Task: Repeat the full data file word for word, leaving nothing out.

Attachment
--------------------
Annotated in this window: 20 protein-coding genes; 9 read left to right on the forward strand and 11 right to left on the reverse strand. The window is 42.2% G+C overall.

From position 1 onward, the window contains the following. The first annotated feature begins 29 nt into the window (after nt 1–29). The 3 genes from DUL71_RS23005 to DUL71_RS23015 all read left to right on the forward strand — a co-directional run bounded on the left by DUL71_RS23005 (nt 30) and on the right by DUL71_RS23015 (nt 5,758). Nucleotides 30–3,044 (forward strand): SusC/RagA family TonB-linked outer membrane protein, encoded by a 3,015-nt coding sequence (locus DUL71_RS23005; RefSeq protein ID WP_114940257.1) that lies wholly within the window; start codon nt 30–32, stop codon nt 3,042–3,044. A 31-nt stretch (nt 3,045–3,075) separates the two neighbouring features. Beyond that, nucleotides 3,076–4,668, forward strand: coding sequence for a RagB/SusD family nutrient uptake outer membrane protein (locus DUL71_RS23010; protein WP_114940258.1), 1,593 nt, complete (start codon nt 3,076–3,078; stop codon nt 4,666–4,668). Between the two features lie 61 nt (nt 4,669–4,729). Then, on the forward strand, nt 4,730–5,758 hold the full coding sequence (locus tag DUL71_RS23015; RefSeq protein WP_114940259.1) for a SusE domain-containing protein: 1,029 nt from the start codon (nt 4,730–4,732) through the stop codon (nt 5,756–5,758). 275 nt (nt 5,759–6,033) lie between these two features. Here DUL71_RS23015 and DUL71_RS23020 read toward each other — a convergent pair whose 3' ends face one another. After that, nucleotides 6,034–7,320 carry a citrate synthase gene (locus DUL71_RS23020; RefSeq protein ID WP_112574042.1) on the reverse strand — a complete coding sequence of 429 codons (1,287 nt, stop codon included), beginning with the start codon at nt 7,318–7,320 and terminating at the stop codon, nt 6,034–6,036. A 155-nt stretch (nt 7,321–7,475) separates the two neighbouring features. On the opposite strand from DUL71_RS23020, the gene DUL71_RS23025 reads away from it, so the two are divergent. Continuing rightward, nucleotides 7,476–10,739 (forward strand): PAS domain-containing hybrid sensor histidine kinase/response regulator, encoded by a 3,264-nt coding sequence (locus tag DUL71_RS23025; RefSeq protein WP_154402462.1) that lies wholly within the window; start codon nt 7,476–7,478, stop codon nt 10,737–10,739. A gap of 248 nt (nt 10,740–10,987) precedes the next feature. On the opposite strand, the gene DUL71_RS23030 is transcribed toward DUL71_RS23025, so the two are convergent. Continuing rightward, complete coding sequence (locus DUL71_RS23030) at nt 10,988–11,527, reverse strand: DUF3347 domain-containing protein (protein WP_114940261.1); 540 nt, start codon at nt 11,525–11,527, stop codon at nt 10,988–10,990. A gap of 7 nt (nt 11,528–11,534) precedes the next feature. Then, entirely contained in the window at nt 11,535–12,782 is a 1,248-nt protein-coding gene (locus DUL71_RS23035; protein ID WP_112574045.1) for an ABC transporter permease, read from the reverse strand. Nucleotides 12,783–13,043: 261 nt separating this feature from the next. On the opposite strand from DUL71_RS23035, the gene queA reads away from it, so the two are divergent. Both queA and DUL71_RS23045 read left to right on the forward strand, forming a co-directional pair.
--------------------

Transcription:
Annotated in this window: 20 protein-coding genes; 9 read left to right on the forward strand and 11 right to left on the reverse strand. The window is 42.2% G+C overall.

From position 1 onward, the window contains the following. The first annotated feature begins 29 nt into the window (after nt 1–29). The 3 genes from DUL71_RS23005 to DUL71_RS23015 all read left to right on the forward strand — a co-directional run bounded on the left by DUL71_RS23005 (nt 30) and on the right by DUL71_RS23015 (nt 5,758). Nucleotides 30–3,044 (forward strand): SusC/RagA family TonB-linked outer membrane protein, encoded by a 3,015-nt coding sequence (locus DUL71_RS23005; RefSeq protein ID WP_114940257.1) that lies wholly within the window; start codon nt 30–32, stop codon nt 3,042–3,044. A 31-nt stretch (nt 3,045–3,075) separates the two neighbouring features. Beyond that, nucleotides 3,076–4,668, forward strand: coding sequence for a RagB/SusD family nutrient uptake outer membrane protein (locus DUL71_RS23010; protein WP_114940258.1), 1,593 nt, complete (start codon nt 3,076–3,078; stop codon nt 4,666–4,668). Between the two features lie 61 nt (nt 4,669–4,729). Then, on the forward strand, nt 4,730–5,758 hold the full coding sequence (locus tag DUL71_RS23015; RefSeq protein WP_114940259.1) for a SusE domain-containing protein: 1,029 nt from the start codon (nt 4,730–4,732) through the stop codon (nt 5,756–5,758). 275 nt (nt 5,759–6,033) lie between these two features. Here DUL71_RS23015 and DUL71_RS23020 read toward each other — a convergent pair whose 3' ends face one another. After that, nucleotides 6,034–7,320 carry a citrate synthase gene (locus DUL71_RS23020; RefSeq protein ID WP_112574042.1) on the reverse strand — a complete coding sequence of 429 codons (1,287 nt, stop codon included), beginning with the start codon at nt 7,318–7,320 and terminating at the stop codon, nt 6,034–6,036. A 155-nt stretch (nt 7,321–7,475) separates the two neighbouring features. On the opposite strand from DUL71_RS23020, the gene DUL71_RS23025 reads away from it, so the two are divergent. Continuing rightward, nucleotides 7,476–10,739 (forward strand): PAS domain-containing hybrid sensor histidine kinase/response regulator, encoded by a 3,264-nt coding sequence (locus tag DUL71_RS23025; RefSeq protein WP_154402462.1) that lies wholly within the window; start codon nt 7,476–7,478, stop codon nt 10,737–10,739. A gap of 248 nt (nt 10,740–10,987) precedes the next feature. On the opposite strand, the gene DUL71_RS23030 is transcribed toward DUL71_RS23025, so the two are convergent. Continuing rightward, complete coding sequence (locus DUL71_RS23030) at nt 10,988–11,527, reverse strand: DUF3347 domain-containing protein (protein WP_114940261.1); 540 nt, start codon at nt 11,525–11,527, stop codon at nt 10,988–10,990. A gap of 7 nt (nt 11,528–11,534) precedes the next feature. Then, entirely contained in the window at nt 11,535–12,782 is a 1,248-nt protein-coding gene (locus DUL71_RS23035; protein ID WP_112574045.1) for an ABC transporter permease, read from the reverse strand. Nucleotides 12,783–13,043: 261 nt separating this feature from the next. On the opposite strand from DUL71_RS23035, the gene queA reads away from it, so the two are divergent. Both queA and DUL71_RS23045 read left to right on the forward strand, forming a co-directional pair.